Radiation is ever present. Our planet is awash with radiation of all sorts, from harmless radio waves to more dangerous ultraviolet, X-rays and gamma rays. We are able to see some of this radiation (sunlight) that falls in the narrow visible spectrum from red to violet, but the radiation of environmental concern is invisible.
On average, a person in Ireland receives an annual dose of 4037 microsieverts (μSv) from all sources of radiation. The sievert is the unit of ‘effective radiation dose’ (dose) and takes into account the biological impact on the human body of ionising radiation.
By far the largest contribution to radiation dose (approximately 86 per cent) comes from natural sources. Man-made sources contribute approximately 14 per cent and are dominated by the beneficial use of radiation in medicine. Doses from other man-made or artificial sources account for less than 1 per cent. A comprehensive report puublished by the Environmental Protection Agency in 2014 provides detaisl on Radiation Doses received by the Irish Population and a video here explains radiation distribution doses in Ireland.
Everyone is exposed to a certain level of natural background radiation. For example, different locations around the country are prone to higher levels of radon gas, which can seep into buildings from underground and significantly increase the dose that occupants are exposed to.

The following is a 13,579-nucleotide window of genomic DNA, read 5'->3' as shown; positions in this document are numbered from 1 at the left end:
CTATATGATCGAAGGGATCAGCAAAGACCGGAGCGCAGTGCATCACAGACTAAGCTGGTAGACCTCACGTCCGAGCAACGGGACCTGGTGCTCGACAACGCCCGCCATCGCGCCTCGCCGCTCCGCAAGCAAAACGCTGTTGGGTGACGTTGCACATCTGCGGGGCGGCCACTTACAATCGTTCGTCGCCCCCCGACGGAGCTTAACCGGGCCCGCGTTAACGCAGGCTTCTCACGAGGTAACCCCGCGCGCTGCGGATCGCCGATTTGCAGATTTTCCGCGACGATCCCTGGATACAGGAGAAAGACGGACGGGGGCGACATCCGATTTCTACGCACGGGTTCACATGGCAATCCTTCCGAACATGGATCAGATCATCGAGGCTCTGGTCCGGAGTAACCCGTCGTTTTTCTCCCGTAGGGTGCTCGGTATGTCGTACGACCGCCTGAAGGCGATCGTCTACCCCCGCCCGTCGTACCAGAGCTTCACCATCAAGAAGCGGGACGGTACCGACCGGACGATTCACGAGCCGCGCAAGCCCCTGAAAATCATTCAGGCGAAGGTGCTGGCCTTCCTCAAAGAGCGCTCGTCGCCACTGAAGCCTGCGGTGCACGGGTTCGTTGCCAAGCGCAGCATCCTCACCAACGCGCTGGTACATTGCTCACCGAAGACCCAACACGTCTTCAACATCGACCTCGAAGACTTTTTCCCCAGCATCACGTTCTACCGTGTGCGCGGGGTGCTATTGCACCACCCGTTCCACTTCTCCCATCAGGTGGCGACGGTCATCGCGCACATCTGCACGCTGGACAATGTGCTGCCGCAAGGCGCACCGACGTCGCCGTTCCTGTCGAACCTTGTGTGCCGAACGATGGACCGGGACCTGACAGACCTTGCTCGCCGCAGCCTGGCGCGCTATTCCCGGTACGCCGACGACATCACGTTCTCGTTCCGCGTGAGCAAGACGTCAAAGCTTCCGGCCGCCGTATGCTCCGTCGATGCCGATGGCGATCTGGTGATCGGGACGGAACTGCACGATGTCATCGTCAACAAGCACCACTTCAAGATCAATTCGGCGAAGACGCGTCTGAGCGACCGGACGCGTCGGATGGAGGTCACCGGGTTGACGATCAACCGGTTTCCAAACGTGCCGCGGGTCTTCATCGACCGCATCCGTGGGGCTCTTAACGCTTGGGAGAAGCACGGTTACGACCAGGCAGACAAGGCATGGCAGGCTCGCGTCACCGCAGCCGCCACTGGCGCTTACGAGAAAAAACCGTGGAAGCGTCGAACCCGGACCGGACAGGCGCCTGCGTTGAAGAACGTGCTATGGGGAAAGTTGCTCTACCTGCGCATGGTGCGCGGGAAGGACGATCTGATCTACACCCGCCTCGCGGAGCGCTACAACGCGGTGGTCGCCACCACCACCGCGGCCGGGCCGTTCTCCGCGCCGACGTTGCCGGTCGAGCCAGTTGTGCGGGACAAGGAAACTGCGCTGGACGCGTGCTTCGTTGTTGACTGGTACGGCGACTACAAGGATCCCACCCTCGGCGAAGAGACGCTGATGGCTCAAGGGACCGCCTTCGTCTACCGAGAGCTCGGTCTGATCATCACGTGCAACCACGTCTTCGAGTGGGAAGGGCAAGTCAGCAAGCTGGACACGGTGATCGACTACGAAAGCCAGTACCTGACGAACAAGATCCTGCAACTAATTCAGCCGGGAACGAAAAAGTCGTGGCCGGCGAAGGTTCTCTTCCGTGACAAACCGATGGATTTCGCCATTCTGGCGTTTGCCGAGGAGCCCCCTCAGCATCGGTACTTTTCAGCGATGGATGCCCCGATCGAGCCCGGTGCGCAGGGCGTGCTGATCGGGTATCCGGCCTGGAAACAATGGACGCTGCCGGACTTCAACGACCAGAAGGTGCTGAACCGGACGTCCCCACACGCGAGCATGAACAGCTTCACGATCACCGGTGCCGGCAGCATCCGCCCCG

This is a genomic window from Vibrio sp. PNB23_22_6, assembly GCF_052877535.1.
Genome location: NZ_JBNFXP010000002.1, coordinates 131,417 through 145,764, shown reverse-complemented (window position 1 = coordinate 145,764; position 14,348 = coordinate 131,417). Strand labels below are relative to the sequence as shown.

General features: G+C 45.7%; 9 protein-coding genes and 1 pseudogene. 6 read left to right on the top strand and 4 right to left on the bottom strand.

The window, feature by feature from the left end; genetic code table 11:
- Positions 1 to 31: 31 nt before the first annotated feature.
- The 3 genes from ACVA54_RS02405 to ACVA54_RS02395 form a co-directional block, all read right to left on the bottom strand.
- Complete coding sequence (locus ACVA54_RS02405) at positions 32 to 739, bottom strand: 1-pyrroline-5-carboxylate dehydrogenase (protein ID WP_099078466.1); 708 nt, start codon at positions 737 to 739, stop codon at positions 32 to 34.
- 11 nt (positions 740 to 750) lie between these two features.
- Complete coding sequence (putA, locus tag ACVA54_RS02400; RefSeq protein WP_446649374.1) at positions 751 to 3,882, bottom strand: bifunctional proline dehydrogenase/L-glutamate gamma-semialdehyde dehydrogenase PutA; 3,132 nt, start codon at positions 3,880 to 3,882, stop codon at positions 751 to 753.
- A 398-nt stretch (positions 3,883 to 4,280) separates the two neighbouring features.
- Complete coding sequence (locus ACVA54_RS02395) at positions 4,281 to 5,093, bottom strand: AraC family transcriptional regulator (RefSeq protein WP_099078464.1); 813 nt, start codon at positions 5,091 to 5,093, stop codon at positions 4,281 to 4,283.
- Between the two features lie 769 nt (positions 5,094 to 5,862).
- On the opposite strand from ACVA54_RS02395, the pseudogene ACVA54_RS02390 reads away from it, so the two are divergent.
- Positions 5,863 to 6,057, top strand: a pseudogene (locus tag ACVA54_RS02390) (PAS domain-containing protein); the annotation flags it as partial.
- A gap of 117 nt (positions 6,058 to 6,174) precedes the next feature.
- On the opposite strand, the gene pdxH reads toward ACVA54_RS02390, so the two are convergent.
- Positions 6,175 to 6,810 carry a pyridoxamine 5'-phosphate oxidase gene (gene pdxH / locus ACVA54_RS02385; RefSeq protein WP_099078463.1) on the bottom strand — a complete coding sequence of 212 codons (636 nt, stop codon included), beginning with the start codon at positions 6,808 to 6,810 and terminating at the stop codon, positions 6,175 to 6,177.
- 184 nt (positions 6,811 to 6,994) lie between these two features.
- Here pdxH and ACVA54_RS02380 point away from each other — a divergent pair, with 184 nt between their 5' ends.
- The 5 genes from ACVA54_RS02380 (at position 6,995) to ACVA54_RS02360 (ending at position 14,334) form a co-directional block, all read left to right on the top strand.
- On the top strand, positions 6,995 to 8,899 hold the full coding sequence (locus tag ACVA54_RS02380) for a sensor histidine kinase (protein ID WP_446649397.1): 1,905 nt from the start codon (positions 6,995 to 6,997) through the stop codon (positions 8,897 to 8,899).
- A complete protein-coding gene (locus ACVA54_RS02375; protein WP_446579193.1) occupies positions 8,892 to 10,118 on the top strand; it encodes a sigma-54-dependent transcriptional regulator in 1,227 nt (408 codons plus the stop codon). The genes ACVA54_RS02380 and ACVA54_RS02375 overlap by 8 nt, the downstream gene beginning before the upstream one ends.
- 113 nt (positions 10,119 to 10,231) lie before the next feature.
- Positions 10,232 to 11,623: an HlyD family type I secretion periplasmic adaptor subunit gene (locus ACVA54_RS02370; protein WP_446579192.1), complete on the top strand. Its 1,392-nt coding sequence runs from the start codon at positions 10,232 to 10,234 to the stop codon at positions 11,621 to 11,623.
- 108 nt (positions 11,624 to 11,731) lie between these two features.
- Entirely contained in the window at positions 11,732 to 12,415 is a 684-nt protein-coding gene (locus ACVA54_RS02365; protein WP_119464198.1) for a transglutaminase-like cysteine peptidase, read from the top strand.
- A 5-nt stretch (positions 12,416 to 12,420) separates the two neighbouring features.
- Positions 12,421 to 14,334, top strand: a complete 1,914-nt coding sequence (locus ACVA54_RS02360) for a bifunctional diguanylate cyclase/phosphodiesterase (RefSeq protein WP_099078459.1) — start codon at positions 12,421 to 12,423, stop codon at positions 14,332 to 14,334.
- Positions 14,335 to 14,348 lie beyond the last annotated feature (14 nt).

Exposure to natural radiation in everyday life
The principal sources of natural radiation to which the Irish population is exposed are as follows:
Radon is a radioactive gas that occurs naturally in the ground and when it enters a building it can accumulate to unacceptable levels. For most people, radon is the major contributor to their total dose. On average, a person receives 1995 μSv per year from radon in the home and an additional 229 μSv from radon in the workplace. For individuals, there is very large variability in the dose received from radon. This radiation exposure, among all other sources of radiation, is probably the easiest to reduce.
- Cosmic radiation
On average, a person living at sea level receives 302 μSv from cosmic radiation – high-energy radiation from outer space reaching the Earth’s surface. The dose varies with latitude and altitude but the variability across Ireland is extremely small. Air crew and airline passengers receive an additional dose from cosmic radiation. The dose received depends on the frequency of flights and the routes flown.
- Natural radioactivity in soils
Radioactive elements occur naturally in all rocks and soils and have been there since the creation of the Earth. On average, a person receives 295 μSv every year from the radiation emitted from this source.
On average, a person receives 350 μSv per year from exposure to thoron. Thoron, like radon, is a naturally occurring radioactive gas. Unlike radon, its principal source is building materials.
- Natural radioactivity in food
The natural radioactivity present in soil is transferred to crops and grazing animals, thereby resulting in a radiation dose when these are eaten. Similarly, natural radionuclides are present in the sea and these are transferred to fish and shellfish. On average, a person receives 262 μSv every year from natural radioactivity in food.